Washington Post unveils paywall plans

June 5, 2013
The Washington Post said it would start a metered paywall beginning on June 12, offering digital subscription packages at between $9.99 and $14.99 per month.

The Washington Post said Wednesday it would start a metered paywall beginning on June 12, offering digital subscription packages at between $9.99 and $14.99 per month.

The Post had been one of few remaining major US newspapers to offer its content free of charge online, but it has been facing financial struggles along with the rest of the industry.

Readers will be able to view 20 articles or features per month before being asked to subscribe, publisher Katharine Weymouth said in an online posting.

"We hope you will consider subscribing even if you don't reach the limit; a subscription will provide unlimited access to all The Post's world-class journalism, multimedia and interactive features and more," Weymouth said.

"Importantly, you will also be helping to support our newsgathering operations."

Weymouth said it would take "a few weeks" to phase in the new paywall system.

Home delivery subscribers will have digital access included. And The Post's homepage and section front pages, videos and classified advertising would be excluded from the paywall, as will articles viewed through search engines or shared links.

Digital packages will be priced at $9.99 per month for access to the desktop and $14.99 for an all-digital package which includes access to The Post's custom apps.

In its most recent results, the Co. said newspaper operations were hit by slumping circulation and revenues, offset in part by gains in digital ad sales.

Overall, the profit for the quarter was $4.7 million, a drop of 85 percent from the same period a year ago when the net profit was $31 million.

The results showed an operating loss for newspaper operations of $34.5 million.

Explore further: News 'paywalls' grow, but analysts split on merit

Related Stories

News 'paywalls' grow, but analysts split on merit

December 9, 2012

The free lunch for digital access to most US newspapers is disappearing but paywalls seem at best a partial answer to the industry's woes and analysts are split on the decision to block out readers.

Murdoch's Sun tabloid to go behind paywall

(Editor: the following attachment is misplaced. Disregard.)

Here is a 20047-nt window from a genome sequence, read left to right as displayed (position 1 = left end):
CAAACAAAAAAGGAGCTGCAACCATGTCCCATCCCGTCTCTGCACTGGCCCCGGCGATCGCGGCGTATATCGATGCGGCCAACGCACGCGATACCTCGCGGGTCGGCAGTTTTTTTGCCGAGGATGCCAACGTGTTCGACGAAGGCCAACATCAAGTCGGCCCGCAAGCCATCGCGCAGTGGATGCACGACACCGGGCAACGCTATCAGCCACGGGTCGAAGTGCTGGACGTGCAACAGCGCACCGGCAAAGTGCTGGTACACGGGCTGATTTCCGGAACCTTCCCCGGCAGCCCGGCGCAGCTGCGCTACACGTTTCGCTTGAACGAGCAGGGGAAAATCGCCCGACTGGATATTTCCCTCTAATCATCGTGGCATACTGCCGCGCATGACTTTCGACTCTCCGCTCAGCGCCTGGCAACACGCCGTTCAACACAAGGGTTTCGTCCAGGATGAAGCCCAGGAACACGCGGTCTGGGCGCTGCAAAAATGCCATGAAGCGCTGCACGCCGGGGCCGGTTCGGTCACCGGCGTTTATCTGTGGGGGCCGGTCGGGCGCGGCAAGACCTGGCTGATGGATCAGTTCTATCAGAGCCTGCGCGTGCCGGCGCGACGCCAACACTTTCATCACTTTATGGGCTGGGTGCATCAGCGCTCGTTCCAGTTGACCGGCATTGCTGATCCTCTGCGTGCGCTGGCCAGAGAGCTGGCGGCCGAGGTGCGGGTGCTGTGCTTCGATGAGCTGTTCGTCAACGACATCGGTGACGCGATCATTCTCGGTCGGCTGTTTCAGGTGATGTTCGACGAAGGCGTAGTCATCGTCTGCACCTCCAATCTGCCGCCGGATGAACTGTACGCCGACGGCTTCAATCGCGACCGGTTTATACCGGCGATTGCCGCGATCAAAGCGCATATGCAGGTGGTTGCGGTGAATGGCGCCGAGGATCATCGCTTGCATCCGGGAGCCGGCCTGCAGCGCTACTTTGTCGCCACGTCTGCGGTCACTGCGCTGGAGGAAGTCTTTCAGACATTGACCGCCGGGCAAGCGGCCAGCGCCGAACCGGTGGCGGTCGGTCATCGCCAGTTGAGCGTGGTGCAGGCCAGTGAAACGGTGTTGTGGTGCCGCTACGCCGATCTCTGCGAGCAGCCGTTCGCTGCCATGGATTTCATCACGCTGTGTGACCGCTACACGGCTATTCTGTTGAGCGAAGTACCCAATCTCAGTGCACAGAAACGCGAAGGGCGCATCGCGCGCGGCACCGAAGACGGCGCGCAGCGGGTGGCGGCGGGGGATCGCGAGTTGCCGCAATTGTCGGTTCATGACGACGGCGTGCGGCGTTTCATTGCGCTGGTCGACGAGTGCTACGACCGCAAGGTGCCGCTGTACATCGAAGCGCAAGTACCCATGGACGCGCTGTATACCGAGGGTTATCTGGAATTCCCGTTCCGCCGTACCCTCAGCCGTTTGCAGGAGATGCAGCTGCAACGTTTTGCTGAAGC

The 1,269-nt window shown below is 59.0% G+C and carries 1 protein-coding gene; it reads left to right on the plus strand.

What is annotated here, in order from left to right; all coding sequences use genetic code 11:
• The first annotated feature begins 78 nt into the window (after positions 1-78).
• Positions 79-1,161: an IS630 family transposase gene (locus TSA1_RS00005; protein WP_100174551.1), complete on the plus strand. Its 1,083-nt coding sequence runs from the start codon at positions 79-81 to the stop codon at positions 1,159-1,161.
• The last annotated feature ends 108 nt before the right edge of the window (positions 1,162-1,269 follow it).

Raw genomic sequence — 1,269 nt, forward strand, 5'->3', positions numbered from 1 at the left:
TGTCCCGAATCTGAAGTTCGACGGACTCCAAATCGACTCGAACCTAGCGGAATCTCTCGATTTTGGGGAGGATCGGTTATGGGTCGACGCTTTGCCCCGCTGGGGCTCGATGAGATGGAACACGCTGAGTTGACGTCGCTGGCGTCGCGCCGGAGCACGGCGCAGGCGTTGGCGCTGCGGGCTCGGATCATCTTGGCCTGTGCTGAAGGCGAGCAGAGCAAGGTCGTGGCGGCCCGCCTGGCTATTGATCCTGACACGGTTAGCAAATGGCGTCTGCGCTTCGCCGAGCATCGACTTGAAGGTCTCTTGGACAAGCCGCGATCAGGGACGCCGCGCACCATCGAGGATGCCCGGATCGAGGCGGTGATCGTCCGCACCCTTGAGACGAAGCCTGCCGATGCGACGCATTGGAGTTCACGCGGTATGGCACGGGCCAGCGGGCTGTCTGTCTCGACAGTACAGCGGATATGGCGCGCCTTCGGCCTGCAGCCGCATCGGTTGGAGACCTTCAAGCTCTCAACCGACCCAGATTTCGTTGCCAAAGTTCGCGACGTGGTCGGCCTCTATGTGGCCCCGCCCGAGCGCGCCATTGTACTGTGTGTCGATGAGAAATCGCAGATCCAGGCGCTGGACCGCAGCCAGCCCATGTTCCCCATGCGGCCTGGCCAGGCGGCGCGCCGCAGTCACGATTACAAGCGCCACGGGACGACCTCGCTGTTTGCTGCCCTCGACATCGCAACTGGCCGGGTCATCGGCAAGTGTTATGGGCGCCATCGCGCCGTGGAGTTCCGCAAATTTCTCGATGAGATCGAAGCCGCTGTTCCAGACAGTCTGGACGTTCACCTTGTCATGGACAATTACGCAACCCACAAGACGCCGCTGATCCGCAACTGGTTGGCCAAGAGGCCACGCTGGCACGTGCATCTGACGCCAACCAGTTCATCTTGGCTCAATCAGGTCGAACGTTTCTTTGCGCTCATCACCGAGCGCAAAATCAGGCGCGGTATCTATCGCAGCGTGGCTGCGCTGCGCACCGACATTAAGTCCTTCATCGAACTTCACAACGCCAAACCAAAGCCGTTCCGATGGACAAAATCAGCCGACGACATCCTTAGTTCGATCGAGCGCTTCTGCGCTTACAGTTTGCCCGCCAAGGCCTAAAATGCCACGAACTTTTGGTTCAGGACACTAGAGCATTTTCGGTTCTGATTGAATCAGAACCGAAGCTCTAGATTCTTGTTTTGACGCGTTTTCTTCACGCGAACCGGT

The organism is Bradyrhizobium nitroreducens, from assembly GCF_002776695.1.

March 27, 2013

Britain's top-selling newspaper The Sun, owned by Rupert Murdoch, is to start charging readers for access to its website, a spokeswoman confirmed on Wednesday.

NY Times gains in otherwise grim newspaper sector

April 30, 2013

The New York Times, boosted by gains in digital readers, rose to the number two spot among US daily newspapers in a sector still struggling with falling print circulation, industry figures showed Tuesday.

Germany's top-selling tabloid to introduce paywall

May 27, 2013

Europe's top-selling newspaper said Monday it will introduce a paywall for part of its online offerings starting next month. Main news stories will remain free of charge online, but a subscription will be required to view ...

World newspapers mull paywalls for survival

June 3, 2013

Global newspaper chiefs have some rare good news to share after years of slumping print sales and advertising revenues—readers appear increasingly willing to pay for online news.

Recommended for you

Toyota promises better mileage and ride with Prius hybrid

October 13, 2015

Toyota Motor Corp. released details for its fourth-generation Prius on Tuesday, promising that improvements in the battery, engine, wind resistance and weight mean better mileage for the world's top-selling hybrid car.

1 comment

Adjust slider to filter visible comments by rank

Display comments: newest first

3 / 5 (2) Jun 05, 2013
Propaganda should be free. If it is free, it is...also propaganda!

Please sign in to add a comment. Registration is free, and takes less than a minute. Read more

Click here to reset your password.
Sign in to get notified via email when new comments are made.